More than half of BART police use-of-force incidents in 2017 involved Black men, report finds

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Kavya Narendra Babu/Staff

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The BART Police Department Patrol Operations Bureau’s annual use-of-force report found that of the 340 people BART PD used physical force on in 2017, more than half were Black men.

While Black people constitute 12 percent of BART customers according to the most recent data, which is from 2015, the report presented to the BART Police Citizen Review Board at its June 11 meeting found that among all the use-of-force incidents in 2017, 50.9 percent involved Black males and 14.7 percent involved Black females.

The data also showed that in 83 percent of use-of-force incidents, the suspect was not injured; officers were not injured in 85 percent of incidents. According to the report, this trend indicates that officers are using the minimal level of force necessary for each incident.

BART PD told the review board that there are still “many additional factors to consider” before the data can be properly interpreted, according to BART spokesperson Chris Filippi. BART PD is also partnering with the Center for Policing Equity, or CPE, in order to prepare a comprehensive study to offer more context.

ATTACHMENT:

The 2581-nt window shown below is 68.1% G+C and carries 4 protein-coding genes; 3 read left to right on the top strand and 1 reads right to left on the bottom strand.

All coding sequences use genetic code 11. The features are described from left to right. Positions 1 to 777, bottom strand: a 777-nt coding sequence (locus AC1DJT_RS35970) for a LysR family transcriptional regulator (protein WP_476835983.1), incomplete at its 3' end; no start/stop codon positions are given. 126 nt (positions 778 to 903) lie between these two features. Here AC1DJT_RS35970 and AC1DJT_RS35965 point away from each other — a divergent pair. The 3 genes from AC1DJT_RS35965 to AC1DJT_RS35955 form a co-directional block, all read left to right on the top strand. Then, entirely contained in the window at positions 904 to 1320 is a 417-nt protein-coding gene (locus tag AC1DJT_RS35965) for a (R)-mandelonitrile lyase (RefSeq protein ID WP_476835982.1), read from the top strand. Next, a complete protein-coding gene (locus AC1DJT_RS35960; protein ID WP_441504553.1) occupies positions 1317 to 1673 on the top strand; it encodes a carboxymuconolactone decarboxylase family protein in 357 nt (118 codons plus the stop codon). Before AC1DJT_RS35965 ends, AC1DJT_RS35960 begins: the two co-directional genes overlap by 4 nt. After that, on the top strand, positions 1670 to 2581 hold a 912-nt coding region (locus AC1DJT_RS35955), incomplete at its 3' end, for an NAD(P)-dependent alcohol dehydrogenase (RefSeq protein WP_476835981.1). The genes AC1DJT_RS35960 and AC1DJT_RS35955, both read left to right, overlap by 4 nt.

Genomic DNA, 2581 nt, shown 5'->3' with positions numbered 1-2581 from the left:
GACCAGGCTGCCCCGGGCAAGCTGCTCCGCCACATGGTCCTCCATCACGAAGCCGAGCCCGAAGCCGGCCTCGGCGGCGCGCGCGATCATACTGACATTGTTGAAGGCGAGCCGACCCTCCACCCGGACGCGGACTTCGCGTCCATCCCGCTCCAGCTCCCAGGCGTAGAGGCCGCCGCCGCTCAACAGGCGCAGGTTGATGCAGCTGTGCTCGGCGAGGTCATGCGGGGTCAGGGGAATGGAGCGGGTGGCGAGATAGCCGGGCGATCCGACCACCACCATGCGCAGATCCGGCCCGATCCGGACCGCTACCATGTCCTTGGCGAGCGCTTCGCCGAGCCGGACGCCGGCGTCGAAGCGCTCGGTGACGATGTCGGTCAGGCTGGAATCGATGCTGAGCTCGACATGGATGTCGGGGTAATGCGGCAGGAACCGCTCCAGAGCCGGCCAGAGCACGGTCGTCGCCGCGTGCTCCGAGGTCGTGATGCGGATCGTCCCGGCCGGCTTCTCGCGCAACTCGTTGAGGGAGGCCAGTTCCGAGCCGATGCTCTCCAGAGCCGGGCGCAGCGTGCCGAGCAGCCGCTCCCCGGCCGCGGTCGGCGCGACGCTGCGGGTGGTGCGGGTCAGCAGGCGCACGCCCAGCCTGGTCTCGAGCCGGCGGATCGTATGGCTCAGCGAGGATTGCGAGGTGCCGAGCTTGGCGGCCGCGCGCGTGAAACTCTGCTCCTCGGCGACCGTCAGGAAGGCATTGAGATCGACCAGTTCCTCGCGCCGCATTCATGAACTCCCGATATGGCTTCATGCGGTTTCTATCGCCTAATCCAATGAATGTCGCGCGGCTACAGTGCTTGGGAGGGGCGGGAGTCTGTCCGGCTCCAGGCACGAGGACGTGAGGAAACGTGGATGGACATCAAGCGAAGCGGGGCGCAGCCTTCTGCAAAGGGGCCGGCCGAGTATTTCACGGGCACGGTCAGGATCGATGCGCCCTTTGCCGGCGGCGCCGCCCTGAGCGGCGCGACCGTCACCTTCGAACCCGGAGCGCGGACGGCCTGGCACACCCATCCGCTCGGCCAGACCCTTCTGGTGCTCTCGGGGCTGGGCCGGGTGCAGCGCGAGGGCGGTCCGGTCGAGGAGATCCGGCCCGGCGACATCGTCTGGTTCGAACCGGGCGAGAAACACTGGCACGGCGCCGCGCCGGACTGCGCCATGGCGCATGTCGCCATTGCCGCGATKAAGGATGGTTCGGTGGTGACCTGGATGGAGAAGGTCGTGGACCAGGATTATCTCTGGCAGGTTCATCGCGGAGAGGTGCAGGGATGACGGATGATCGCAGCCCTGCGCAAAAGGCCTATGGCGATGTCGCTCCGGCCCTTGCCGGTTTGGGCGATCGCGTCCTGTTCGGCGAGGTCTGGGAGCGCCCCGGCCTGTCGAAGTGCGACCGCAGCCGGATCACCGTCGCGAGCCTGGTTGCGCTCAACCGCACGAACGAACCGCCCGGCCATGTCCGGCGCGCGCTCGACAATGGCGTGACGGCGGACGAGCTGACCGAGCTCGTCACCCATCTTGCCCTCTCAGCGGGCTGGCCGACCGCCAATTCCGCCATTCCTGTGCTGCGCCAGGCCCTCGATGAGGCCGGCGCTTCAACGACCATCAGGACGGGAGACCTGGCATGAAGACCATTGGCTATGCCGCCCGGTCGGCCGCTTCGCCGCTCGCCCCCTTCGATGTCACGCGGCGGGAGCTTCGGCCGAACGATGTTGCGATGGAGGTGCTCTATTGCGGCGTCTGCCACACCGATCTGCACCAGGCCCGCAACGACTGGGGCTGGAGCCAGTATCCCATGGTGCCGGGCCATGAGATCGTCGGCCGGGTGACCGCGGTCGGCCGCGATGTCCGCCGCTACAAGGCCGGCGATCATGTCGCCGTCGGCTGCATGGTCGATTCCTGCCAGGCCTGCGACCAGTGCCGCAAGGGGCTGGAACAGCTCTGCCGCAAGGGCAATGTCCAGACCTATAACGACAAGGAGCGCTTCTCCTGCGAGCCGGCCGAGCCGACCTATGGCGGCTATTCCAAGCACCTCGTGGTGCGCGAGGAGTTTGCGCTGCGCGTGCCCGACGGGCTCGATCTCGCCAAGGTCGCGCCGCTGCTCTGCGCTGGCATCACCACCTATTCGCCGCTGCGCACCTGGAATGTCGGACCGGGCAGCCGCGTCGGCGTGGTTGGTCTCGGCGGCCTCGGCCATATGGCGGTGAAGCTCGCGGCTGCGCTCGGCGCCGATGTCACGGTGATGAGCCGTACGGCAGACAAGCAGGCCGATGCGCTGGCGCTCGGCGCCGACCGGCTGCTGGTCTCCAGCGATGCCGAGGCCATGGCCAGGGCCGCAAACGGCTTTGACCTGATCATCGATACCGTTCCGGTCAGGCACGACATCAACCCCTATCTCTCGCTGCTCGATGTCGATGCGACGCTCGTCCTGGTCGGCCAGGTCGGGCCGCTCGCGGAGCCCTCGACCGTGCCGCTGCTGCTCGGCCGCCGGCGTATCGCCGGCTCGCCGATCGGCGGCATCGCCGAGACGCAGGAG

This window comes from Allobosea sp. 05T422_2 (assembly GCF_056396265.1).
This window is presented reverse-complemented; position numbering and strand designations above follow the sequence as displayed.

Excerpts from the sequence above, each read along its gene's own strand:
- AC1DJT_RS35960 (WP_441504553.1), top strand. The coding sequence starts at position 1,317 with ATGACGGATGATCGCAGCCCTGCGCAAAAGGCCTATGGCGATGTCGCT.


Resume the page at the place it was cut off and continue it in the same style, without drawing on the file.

“(BART PD) has supplied CPE with extensive data for analysis,” Filippi said in an email. “CPE is currently focused on preparing California agencies for compliance with Assembly Bill 953.”

AB 953, or “The Racial and Identity Profiling Act of 2015,” aims to crack down on the discriminatory practice of racial and identity profiling and to increase accountability with law enforcement agencies by mandating that police departments report information on police stops.

According to the report, Russell Bloom, independent police auditor for BART, recommended that the force level and associated documentation requirement be determined by a supervisor instead of the involved officer.

The report also noted that “no direct conclusions” should be drawn from the data at this time.

Contact Mani Sandhu at [email protected].

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